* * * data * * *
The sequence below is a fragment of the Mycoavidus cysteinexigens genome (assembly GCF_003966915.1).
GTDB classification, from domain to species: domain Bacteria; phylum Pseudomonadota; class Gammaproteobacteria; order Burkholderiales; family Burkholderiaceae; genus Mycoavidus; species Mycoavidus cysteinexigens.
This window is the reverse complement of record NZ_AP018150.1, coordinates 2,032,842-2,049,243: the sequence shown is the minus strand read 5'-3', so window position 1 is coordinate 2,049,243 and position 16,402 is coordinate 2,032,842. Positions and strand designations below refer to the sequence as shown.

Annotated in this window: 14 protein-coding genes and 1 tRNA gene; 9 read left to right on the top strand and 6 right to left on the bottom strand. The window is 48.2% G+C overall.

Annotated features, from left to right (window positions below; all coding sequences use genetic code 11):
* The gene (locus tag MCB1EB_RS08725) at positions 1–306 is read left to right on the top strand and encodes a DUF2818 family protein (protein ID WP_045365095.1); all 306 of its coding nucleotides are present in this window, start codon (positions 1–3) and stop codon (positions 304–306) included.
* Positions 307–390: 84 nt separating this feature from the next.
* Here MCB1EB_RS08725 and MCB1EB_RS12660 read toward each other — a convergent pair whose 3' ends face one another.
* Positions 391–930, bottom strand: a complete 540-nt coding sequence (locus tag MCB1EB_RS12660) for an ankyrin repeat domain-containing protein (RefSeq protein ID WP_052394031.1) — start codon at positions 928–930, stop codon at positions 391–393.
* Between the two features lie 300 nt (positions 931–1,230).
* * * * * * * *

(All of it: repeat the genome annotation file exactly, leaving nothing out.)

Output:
The sequence below is a fragment of the Mycoavidus cysteinexigens genome (assembly GCF_003966915.1).
GTDB classification, from domain to species: domain Bacteria; phylum Pseudomonadota; class Gammaproteobacteria; order Burkholderiales; family Burkholderiaceae; genus Mycoavidus; species Mycoavidus cysteinexigens.
This window is the reverse complement of record NZ_AP018150.1, coordinates 2,032,842-2,049,243: the sequence shown is the minus strand read 5'-3', so window position 1 is coordinate 2,049,243 and position 16,402 is coordinate 2,032,842. Positions and strand designations below refer to the sequence as shown.

Annotated in this window: 14 protein-coding genes and 1 tRNA gene; 9 read left to right on the top strand and 6 right to left on the bottom strand. The window is 48.2% G+C overall.

Annotated features, from left to right (window positions below; all coding sequences use genetic code 11):
* The gene (locus tag MCB1EB_RS08725) at positions 1–306 is read left to right on the top strand and encodes a DUF2818 family protein (protein ID WP_045365095.1); all 306 of its coding nucleotides are present in this window, start codon (positions 1–3) and stop codon (positions 304–306) included.
* Positions 307–390: 84 nt separating this feature from the next.
* Here MCB1EB_RS08725 and MCB1EB_RS12660 read toward each other — a convergent pair whose 3' ends face one another.
* Positions 391–930, bottom strand: a complete 540-nt coding sequence (locus tag MCB1EB_RS12660) for an ankyrin repeat domain-containing protein (RefSeq protein ID WP_052394031.1) — start codon at positions 928–930, stop codon at positions 391–393.
* Between the two features lie 300 nt (positions 931–1,230).